Learning for the first time that you require hearing aids can be a shock to the system. Trying to buy your first one or pair can be very stressful due to the vast range and quality available. Trying to compare hearing aids can seem like an impossible task.
Comparing hearing aids when choosing a new set really comes down to three main things. Your level of hearing loss, your own particular requirements and your budget.
The three criteria for comparing hearing aids.
1. Your level of hearing loss. This should always be determined by a health professional. Don’t fall into the trap of thinking that you know what level of hearing loss you have. Modern digital hearing aids are usually programmed specifically to the individual’s hearing level. Most digital hearing aid suppliers will offer a free audiogram to determine your exact level of loss.
2. Your budget. Hearing aid prices vary greatly. You can get simple analogue devices for as little as £/$10 on places like amazon. At the other end of the scale you can expect to pay up to and above £/$2000 for the very latest digital models.
Remember this however, the most expensive model may not suit your particular level of hearing loss. Set a budget but don’t automatically look to the cheapest aids on the market either. Look at purchasing your devices as an investment in your quality of life. Do a bit of research and find out what is available within the price range you can afford.
3. Your own requirements. This is the area I am going to look at more closely here. Once you have your hearing loss level and budget sorted, the actual type of hearing aid you want or need will be the biggest step of all.
What are the different types of hearing aids available.
I think that this is where the frustration begins to set in for most people when it comes to trying to choose hearing aids. There are so many variations and styles of devices out there, that it is hard to know what to chose. Even with years of experience in purchasing hearing aids I still get confused regarding the various types.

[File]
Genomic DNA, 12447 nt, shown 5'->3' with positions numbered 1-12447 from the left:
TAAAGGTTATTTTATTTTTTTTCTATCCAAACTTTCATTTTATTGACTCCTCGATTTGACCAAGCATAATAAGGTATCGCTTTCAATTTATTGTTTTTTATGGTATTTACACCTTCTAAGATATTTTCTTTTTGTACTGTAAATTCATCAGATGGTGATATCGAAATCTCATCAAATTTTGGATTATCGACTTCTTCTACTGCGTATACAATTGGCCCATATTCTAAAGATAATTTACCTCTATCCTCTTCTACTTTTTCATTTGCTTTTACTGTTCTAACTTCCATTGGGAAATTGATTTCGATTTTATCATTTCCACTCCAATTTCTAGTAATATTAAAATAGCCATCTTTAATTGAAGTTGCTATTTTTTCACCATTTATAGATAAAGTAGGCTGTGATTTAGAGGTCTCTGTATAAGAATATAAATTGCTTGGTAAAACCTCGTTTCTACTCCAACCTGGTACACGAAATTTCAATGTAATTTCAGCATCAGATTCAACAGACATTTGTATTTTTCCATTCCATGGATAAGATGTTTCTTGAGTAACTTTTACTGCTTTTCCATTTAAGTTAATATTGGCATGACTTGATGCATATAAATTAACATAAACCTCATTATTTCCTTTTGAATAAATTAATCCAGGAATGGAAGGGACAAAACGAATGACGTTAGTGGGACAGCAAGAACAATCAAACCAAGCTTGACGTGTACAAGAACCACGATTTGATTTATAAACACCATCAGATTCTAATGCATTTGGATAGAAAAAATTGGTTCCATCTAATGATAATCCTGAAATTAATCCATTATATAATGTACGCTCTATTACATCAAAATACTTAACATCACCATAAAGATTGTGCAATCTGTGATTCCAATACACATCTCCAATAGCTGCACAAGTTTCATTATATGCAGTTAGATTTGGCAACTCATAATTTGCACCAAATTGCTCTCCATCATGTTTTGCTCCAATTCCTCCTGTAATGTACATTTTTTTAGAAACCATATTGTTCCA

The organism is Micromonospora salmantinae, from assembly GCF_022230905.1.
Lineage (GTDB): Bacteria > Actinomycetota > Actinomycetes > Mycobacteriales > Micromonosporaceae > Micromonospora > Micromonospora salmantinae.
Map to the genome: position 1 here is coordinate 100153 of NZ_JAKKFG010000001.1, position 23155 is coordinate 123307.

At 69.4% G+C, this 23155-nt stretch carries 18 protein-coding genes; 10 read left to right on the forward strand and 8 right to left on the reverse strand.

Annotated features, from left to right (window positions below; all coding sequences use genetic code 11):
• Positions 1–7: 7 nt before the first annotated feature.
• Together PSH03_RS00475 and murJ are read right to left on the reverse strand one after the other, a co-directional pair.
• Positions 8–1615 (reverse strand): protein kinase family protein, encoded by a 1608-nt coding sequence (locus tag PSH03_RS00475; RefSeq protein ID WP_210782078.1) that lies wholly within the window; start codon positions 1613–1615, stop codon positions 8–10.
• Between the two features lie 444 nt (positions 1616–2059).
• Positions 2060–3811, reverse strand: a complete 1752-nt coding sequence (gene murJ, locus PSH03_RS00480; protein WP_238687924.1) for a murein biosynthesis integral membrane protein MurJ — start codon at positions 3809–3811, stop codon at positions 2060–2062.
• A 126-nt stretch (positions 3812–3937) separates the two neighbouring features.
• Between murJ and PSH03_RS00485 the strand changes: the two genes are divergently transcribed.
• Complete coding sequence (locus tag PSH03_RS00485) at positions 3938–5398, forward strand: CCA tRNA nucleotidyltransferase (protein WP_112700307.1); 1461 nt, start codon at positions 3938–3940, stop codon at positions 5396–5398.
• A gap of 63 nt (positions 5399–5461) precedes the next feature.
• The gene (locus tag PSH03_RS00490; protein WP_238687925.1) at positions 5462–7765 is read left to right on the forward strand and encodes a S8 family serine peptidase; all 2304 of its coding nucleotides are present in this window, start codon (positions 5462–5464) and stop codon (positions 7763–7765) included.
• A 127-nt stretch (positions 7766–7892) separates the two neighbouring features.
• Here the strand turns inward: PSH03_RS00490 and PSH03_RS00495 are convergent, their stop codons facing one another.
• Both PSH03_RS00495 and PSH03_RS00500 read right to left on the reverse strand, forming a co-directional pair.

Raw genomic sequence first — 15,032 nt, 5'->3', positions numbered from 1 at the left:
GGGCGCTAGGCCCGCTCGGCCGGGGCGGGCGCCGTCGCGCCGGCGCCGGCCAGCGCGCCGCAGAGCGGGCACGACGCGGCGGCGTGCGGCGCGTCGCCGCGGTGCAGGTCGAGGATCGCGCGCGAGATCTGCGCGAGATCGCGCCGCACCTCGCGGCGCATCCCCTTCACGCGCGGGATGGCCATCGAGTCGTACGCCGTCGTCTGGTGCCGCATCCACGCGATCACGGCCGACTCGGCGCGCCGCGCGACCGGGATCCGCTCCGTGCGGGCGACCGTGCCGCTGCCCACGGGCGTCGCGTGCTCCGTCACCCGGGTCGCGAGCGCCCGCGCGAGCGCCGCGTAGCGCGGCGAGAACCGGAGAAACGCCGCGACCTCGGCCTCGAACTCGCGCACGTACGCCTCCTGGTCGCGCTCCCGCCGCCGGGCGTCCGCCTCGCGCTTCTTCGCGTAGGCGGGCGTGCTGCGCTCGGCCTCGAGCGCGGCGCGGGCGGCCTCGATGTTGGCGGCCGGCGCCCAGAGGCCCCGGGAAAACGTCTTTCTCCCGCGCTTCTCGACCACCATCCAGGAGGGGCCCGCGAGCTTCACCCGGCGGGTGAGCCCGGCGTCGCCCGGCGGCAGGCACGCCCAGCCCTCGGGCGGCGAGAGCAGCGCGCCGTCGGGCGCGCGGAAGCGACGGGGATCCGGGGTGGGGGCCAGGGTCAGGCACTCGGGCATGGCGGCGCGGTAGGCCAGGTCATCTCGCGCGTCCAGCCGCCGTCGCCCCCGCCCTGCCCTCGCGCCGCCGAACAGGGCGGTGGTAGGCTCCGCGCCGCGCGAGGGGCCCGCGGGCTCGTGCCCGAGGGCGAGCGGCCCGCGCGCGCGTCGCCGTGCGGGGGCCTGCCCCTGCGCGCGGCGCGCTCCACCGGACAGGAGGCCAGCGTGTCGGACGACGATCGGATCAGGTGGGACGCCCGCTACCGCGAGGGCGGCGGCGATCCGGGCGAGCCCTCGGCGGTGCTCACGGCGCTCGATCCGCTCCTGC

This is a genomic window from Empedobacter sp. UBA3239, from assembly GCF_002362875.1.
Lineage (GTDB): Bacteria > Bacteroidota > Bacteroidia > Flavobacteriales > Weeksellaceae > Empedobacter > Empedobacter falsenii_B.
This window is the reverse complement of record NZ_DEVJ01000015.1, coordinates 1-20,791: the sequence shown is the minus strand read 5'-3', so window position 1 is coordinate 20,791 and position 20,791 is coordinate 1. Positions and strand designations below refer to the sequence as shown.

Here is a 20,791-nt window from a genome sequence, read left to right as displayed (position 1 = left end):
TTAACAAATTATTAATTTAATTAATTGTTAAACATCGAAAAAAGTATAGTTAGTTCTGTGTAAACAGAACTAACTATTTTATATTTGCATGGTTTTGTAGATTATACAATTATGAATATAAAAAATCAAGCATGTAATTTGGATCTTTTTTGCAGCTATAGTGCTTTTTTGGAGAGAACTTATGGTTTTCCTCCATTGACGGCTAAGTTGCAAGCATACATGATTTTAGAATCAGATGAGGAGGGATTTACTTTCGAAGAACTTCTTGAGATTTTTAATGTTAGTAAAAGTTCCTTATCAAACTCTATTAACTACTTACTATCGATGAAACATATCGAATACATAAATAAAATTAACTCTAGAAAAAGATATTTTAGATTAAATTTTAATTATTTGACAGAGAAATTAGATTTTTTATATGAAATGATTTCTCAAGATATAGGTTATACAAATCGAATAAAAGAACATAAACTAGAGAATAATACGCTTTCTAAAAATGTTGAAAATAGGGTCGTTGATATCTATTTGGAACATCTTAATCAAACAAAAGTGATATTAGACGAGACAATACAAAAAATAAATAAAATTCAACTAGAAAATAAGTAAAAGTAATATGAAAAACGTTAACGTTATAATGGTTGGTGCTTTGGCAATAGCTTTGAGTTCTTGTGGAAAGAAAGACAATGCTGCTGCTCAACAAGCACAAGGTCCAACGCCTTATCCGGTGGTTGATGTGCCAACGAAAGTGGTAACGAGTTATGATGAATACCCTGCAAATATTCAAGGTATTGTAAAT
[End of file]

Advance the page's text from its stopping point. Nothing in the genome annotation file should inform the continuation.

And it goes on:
Also, different companies sometimes use the same category of hearing aid to describe two completely different devices. Anyway, I have devised my own list of the types of device that are available. I think it covers every type but if I have left something out then please get in touch and let me know.
The BTE (behind the ear) model.
The most common and the model that most people are familiar with. As the name suggests, the hearing aid sits behind the ear. Actually what sits behind the ear is the microphone (receiver) and the processor.
A tube leads from this part and is connected to the ear by an ear mould. The mould is produced as a custom fit by an impression being taken of the person’s ear canal ensuring a perfect fit.
This model can also come with a small soft earpiece rather than a mould. This small earpiece uses a much thinner tube to connect it to the processing unit. No impression of the ear is required which means the devices can be fitted almost immediately.
The RITE (receiver in the ear) or RIC (receiver in the canal) model.
This type of hearing aid probably started out as a subcategory of the BTE models mentioned above. They have a similar look in that the main casing sits behind the ear.
They are very different though. The thin tubing that runs from the casing into the ear actually contains a wire which in turn is connected to the receiver that now sits in the ear canal. By taking the receiver out of the main casing, manufacturers are able to make the casing much smaller and more discreet to wear behind the ear.
This type of device is particularly prone to a build up of wax as the receiver is right inside the ear. This can damage the receiver and be costly to repair. Wax guards have become increasingly popular with these devices to protect against this.
The ITE (in the ear) or ITC (in the canal) model.